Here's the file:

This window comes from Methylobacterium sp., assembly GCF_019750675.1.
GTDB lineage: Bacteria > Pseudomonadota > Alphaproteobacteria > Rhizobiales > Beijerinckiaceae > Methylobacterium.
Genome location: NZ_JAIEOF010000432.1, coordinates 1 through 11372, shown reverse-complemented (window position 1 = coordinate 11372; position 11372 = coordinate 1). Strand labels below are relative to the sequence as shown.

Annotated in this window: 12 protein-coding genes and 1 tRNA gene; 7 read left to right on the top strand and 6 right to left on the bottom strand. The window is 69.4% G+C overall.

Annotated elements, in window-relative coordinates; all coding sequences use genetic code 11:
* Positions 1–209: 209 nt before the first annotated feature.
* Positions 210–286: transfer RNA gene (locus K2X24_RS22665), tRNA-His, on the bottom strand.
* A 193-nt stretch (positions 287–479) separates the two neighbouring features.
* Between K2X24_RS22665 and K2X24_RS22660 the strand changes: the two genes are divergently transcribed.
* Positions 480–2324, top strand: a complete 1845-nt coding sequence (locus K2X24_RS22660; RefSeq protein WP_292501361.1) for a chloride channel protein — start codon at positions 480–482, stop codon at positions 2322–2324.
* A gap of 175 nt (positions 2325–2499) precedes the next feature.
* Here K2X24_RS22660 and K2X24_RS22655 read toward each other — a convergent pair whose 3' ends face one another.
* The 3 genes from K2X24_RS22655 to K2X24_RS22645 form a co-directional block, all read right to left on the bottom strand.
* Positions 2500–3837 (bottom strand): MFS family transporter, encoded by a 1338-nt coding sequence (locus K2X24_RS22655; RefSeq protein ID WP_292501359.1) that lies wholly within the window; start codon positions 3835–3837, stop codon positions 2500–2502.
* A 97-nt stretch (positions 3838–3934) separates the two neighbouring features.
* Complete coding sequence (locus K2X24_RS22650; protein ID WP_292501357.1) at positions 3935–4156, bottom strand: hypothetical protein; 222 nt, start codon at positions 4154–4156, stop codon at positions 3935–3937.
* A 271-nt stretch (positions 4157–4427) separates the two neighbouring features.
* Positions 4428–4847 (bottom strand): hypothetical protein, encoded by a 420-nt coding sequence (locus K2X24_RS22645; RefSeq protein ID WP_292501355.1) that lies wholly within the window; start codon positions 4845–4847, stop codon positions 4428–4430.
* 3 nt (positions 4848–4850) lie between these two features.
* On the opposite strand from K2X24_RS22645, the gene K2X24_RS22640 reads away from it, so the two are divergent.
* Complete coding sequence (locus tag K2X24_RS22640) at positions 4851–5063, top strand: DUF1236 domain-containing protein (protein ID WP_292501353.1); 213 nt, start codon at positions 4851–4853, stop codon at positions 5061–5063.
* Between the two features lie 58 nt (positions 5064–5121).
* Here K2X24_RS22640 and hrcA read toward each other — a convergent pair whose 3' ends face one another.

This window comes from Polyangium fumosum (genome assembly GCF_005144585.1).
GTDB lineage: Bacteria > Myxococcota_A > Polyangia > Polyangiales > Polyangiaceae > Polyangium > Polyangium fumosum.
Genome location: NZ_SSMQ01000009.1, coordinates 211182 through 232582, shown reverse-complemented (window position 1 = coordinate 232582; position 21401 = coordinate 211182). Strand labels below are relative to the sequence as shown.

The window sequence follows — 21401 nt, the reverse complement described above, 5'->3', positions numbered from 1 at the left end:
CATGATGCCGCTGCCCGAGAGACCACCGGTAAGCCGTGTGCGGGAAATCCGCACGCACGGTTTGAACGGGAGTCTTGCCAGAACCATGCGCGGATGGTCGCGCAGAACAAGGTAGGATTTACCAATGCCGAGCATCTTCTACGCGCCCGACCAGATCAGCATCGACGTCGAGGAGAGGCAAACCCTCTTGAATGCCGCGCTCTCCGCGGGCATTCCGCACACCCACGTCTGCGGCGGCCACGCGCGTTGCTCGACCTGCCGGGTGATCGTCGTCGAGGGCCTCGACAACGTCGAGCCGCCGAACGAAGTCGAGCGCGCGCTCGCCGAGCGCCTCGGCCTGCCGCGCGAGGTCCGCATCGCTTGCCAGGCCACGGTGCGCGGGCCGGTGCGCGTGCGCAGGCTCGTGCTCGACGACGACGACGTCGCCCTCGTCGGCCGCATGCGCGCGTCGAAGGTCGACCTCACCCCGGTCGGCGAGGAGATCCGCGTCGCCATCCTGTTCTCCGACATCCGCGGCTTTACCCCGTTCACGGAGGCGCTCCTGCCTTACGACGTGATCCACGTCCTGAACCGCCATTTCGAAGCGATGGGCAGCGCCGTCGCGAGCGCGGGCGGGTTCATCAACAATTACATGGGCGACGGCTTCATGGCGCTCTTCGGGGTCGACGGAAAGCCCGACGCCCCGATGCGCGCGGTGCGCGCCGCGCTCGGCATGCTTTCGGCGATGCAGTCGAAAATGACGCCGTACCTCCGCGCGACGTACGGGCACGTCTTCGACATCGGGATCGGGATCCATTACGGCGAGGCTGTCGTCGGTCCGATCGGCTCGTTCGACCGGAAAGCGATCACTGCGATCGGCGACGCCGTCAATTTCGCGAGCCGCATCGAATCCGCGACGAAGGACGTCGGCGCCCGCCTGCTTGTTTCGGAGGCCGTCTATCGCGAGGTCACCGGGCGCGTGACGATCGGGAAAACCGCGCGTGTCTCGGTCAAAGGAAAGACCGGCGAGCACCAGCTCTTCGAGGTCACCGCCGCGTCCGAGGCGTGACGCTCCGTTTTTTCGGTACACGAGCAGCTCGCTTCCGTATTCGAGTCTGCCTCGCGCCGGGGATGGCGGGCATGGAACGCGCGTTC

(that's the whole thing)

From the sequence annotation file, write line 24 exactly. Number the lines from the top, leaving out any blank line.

This window comes from Polyangium fumosum (genome assembly GCF_005144585.1).